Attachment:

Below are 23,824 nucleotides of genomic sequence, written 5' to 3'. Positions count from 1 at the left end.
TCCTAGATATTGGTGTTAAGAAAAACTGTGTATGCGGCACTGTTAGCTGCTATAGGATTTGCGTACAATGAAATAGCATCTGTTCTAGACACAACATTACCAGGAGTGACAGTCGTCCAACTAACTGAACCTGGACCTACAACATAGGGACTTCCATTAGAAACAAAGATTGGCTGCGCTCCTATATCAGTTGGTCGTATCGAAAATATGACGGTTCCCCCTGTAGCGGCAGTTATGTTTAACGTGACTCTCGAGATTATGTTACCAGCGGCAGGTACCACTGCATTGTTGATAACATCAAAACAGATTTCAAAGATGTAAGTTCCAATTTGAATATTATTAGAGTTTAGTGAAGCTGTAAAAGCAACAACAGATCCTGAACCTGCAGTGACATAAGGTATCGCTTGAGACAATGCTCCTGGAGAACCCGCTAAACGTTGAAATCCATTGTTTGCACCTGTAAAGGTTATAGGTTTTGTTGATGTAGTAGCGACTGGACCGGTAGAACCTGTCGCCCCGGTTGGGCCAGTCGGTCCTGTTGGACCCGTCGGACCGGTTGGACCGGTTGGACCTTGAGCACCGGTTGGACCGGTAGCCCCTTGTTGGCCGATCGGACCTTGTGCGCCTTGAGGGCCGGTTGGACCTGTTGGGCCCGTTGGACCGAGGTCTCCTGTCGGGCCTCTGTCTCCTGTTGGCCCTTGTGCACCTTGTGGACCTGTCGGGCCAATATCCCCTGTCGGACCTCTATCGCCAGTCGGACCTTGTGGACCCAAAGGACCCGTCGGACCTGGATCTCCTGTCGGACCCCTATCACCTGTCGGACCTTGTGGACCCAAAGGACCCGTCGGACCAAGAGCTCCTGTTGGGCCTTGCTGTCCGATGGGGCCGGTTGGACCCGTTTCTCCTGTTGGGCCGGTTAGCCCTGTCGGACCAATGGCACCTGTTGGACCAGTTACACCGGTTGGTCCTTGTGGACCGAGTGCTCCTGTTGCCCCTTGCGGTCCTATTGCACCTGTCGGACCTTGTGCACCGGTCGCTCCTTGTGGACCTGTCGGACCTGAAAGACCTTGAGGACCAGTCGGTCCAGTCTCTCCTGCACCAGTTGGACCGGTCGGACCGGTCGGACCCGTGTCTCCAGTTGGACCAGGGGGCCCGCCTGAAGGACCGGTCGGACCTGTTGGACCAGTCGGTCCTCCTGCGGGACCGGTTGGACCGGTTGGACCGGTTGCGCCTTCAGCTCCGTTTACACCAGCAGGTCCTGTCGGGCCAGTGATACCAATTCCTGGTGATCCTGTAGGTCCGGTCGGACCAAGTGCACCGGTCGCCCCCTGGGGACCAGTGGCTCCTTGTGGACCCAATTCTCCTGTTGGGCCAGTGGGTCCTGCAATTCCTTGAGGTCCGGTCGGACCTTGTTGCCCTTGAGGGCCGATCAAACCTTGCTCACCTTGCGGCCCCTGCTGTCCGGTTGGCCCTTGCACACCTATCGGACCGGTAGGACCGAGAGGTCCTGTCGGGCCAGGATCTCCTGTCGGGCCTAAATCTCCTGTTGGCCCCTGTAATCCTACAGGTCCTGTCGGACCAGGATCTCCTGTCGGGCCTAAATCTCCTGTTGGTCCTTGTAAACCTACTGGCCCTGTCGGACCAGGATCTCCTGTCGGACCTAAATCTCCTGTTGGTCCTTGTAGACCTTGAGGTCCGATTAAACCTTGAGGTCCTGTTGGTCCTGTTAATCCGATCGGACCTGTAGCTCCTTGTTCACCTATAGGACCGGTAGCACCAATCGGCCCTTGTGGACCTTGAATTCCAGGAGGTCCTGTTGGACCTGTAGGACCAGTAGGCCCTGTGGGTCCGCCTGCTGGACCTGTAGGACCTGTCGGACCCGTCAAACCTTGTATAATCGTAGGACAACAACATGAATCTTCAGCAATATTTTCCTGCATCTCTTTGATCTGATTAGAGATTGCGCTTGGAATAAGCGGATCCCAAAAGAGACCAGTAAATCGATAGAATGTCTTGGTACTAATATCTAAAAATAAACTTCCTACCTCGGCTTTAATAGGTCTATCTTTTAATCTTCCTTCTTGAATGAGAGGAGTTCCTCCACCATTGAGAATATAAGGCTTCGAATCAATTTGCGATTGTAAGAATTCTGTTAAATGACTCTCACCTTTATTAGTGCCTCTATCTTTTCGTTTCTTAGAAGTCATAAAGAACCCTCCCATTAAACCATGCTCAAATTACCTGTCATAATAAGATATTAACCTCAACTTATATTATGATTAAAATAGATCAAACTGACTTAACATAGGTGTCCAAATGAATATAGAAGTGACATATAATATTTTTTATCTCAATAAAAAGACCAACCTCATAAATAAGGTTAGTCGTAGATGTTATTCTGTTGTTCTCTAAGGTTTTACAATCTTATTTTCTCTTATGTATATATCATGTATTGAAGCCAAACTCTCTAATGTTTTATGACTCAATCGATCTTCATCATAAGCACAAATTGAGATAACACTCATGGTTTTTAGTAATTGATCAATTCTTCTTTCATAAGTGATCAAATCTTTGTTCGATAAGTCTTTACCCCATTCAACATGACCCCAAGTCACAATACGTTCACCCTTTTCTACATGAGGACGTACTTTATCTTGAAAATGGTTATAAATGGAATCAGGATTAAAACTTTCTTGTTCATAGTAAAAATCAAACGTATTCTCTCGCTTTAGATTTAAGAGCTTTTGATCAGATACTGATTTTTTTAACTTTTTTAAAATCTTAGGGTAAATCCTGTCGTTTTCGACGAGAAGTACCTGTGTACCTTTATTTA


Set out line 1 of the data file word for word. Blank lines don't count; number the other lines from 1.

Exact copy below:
Below are 23,824 nucleotides of genomic sequence, written 5' to 3'. Positions count from 1 at the left end.